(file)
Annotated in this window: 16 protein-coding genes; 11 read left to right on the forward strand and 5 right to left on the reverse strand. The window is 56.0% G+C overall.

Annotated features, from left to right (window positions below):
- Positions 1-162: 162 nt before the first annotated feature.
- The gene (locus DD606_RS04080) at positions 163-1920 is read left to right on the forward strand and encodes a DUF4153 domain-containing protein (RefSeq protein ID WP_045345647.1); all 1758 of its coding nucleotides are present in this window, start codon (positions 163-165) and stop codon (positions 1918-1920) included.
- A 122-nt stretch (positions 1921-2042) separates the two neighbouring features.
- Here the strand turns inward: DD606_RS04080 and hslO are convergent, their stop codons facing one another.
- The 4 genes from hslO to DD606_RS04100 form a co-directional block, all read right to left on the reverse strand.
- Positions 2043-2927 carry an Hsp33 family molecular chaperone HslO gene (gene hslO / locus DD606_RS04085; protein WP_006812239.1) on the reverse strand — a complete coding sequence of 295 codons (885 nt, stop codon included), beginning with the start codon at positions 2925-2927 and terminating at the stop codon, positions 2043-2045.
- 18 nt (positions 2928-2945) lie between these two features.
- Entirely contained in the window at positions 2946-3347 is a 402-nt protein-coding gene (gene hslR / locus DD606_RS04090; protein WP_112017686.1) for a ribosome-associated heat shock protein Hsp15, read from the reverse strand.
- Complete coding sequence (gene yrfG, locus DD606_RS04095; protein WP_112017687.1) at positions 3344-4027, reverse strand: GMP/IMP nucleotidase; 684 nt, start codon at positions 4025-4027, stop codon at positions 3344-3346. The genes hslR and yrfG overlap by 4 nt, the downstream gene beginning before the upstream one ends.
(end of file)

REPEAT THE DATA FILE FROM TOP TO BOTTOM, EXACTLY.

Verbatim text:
Annotated in this window: 16 protein-coding genes; 11 read left to right on the forward strand and 5 right to left on the reverse strand. The window is 56.0% G+C overall.

Annotated features, from left to right (window positions below):
- Positions 1-162: 162 nt before the first annotated feature.
- The gene (locus DD606_RS04080) at positions 163-1920 is read left to right on the forward strand and encodes a DUF4153 domain-containing protein (RefSeq protein ID WP_045345647.1); all 1758 of its coding nucleotides are present in this window, start codon (positions 163-165) and stop codon (positions 1918-1920) included.
- A 122-nt stretch (positions 1921-2042) separates the two neighbouring features.
- Here the strand turns inward: DD606_RS04080 and hslO are convergent, their stop codons facing one another.
- The 4 genes from hslO to DD606_RS04100 form a co-directional block, all read right to left on the reverse strand.
- Positions 2043-2927 carry an Hsp33 family molecular chaperone HslO gene (gene hslO / locus DD606_RS04085; protein WP_006812239.1) on the reverse strand — a complete coding sequence of 295 codons (885 nt, stop codon included), beginning with the start codon at positions 2925-2927 and terminating at the stop codon, positions 2043-2045.
- 18 nt (positions 2928-2945) lie between these two features.
- Entirely contained in the window at positions 2946-3347 is a 402-nt protein-coding gene (gene hslR / locus DD606_RS04090; protein WP_112017686.1) for a ribosome-associated heat shock protein Hsp15, read from the reverse strand.
- Complete coding sequence (gene yrfG, locus DD606_RS04095; protein WP_112017687.1) at positions 3344-4027, reverse strand: GMP/IMP nucleotidase; 684 nt, start codon at positions 4025-4027, stop codon at positions 3344-3346. The genes hslR and yrfG overlap by 4 nt, the downstream gene beginning before the upstream one ends.